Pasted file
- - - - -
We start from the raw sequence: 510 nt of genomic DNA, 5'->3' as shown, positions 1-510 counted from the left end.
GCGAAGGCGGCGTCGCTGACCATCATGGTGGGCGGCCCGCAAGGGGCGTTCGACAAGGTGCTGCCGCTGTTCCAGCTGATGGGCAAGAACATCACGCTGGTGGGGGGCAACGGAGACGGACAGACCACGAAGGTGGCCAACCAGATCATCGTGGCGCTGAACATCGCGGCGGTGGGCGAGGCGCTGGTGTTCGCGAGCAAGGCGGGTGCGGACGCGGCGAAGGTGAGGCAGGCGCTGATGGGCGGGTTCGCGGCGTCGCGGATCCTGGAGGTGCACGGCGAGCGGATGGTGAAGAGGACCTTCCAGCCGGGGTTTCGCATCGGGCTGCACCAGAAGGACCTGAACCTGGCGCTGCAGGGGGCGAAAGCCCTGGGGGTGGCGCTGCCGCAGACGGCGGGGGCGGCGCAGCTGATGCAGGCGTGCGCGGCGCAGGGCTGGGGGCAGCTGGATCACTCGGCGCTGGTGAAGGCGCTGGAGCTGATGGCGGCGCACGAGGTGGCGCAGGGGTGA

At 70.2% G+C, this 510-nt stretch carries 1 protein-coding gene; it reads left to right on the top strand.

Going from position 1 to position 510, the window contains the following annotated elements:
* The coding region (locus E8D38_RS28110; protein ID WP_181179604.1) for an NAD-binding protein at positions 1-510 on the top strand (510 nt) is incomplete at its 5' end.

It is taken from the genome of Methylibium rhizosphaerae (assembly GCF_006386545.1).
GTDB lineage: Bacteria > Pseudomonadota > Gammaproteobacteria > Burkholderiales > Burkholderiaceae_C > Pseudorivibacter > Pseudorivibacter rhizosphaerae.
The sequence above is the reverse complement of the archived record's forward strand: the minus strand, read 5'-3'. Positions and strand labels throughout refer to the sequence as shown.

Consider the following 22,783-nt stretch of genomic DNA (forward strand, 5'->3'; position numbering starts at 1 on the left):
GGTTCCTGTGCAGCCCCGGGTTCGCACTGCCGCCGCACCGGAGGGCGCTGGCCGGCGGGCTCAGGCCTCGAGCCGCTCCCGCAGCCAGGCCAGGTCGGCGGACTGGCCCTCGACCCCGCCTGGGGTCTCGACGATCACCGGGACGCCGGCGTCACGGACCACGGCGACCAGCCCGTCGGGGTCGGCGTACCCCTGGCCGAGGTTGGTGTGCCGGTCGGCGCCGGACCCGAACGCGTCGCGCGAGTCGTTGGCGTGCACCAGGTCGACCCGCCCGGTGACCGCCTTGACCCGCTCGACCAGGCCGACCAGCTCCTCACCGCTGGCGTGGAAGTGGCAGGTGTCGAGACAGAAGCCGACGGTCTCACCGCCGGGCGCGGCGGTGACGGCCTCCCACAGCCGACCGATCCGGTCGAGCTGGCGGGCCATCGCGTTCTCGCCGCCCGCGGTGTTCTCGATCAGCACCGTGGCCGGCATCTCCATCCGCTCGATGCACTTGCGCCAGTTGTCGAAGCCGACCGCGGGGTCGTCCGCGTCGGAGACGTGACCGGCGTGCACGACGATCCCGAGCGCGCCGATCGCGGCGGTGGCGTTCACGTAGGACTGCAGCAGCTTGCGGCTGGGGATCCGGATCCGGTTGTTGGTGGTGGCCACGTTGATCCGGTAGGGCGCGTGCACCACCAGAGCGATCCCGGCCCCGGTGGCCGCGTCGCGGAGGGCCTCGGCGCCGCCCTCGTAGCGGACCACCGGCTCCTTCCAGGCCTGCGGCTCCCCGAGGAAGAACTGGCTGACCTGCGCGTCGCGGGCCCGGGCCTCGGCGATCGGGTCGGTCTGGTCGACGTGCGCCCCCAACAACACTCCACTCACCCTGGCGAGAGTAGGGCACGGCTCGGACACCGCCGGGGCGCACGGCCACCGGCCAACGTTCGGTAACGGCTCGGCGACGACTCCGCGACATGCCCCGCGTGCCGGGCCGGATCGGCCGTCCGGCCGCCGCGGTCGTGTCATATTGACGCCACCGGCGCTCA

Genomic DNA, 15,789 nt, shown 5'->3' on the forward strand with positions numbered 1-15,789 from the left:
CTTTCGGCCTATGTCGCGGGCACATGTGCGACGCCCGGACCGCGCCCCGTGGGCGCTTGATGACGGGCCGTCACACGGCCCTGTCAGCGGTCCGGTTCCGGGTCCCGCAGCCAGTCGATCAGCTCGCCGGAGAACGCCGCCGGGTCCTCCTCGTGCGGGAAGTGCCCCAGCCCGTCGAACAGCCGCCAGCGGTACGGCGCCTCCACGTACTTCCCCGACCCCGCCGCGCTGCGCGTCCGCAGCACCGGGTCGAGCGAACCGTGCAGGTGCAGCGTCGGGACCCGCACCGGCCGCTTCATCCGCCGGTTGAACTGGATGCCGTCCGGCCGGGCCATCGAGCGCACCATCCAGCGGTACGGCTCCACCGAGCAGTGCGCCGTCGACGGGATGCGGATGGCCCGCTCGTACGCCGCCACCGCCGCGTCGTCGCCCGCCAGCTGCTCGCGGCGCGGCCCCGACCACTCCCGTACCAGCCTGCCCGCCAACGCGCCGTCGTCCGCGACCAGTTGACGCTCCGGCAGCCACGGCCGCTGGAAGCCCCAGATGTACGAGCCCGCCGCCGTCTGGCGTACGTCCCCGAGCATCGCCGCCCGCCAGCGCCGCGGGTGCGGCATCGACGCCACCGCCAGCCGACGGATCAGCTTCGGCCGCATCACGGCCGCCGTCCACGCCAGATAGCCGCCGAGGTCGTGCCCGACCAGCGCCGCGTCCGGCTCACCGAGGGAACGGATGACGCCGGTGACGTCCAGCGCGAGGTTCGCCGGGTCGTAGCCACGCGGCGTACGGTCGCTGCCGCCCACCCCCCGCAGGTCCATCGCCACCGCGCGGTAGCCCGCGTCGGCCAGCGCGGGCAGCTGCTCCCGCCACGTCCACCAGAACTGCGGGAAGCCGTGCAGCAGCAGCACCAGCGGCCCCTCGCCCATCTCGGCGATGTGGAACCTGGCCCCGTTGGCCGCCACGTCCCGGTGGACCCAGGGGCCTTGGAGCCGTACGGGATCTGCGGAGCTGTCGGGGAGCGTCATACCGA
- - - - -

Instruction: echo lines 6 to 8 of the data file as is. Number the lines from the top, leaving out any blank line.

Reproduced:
It is taken from the genome of Methylibium rhizosphaerae (assembly GCF_006386545.1).
GTDB lineage: Bacteria > Pseudomonadota > Gammaproteobacteria > Burkholderiales > Burkholderiaceae_C > Pseudorivibacter > Pseudorivibacter rhizosphaerae.
The sequence above is the reverse complement of the archived record's forward strand: the minus strand, read 5'-3'. Positions and strand labels throughout refer to the sequence as shown.